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New Game Round-up: Titles at Tokyo Game Market 2017 – Mini Rails, Animal Village, and Dungeon of Mandom VIII

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• Not all of the publishers with new games scheduled to be at Tokyo Game Market — which next takes place May 14, 2017 — are from Japan. Many Taiwanese publishers show up with new games as well, sometimes with those games having Japanese editions on the market before editions in any other language!

One such title debuting at TGM is Mark Gerrits' Mini Rails from Moaideas Game Design. The current game description is the briefest of takes, but ideally I can record an overview video while at the show since this title will undoubtedly be available at SPIEL 2017 as well.

Quote:
Mini Rails distills the essence of the stock-buying and track-laying game genre into a tight experience that can be finished under an hour.

The game includes only two types of actions — "Buy Shares" and "Build Tracks — and you must carefully decide how to best use them. You must do each action exactly once per round, and which company you choose affects the turn order on the next round.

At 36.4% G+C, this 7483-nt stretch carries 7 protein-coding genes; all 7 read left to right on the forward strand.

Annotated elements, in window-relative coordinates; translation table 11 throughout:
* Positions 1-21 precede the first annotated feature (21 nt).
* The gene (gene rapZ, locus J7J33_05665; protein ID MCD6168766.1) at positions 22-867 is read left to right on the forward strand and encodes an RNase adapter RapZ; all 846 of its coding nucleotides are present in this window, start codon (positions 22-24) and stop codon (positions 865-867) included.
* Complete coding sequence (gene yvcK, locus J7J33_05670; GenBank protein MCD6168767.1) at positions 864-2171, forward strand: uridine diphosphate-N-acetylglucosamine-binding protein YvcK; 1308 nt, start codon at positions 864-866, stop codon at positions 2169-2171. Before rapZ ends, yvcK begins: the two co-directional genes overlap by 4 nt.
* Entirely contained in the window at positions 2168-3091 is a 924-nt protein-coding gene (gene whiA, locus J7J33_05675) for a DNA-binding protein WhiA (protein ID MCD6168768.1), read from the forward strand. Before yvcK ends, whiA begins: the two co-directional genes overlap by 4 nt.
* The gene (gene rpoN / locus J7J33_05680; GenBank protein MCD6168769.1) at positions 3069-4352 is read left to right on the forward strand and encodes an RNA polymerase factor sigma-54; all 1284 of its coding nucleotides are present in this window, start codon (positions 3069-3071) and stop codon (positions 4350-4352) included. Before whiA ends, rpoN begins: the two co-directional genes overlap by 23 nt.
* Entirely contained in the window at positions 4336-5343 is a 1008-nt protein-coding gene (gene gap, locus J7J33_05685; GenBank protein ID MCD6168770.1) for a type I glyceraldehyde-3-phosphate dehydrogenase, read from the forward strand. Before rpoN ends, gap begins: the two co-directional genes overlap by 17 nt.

Oink Games first released Masato Uesugi's Dungeon of Mandom in 2013, with this game being a sort of press-your-luck dungeon delve in which players essentially boast about tackling a dungeon with less and less equipment (learning about some of creatures lurking inside the dungeon while doing so) until finally only one person remains standing — then this chump sets off into the dungeon to see whether they survive or not. If you don't make it, you're wounded, and a second wound eliminates you from play. Be the last player standing or successfully navigate the dungeon twice, and you win.

French publisher IELLO licensed the design and released Welcome to the Dungeon in 2015, with this game including four heroes and more pieces of equipment to give players more variety. They followed this title in 2016 with Welcome Back to the Dungeon, with Antoine Bauza serving as co-designer to add another four heroes and yet more equipment and monsters to the game.

Now with Dungeon of Mandom VIII, which debuts at TGM in mid-May, Oink Games is putting everything in one box with new artwork. I imagine that this title won't receive distribution in the U.S. and Europe due to the licensing deal with IELLO, but that's something I hope to find out.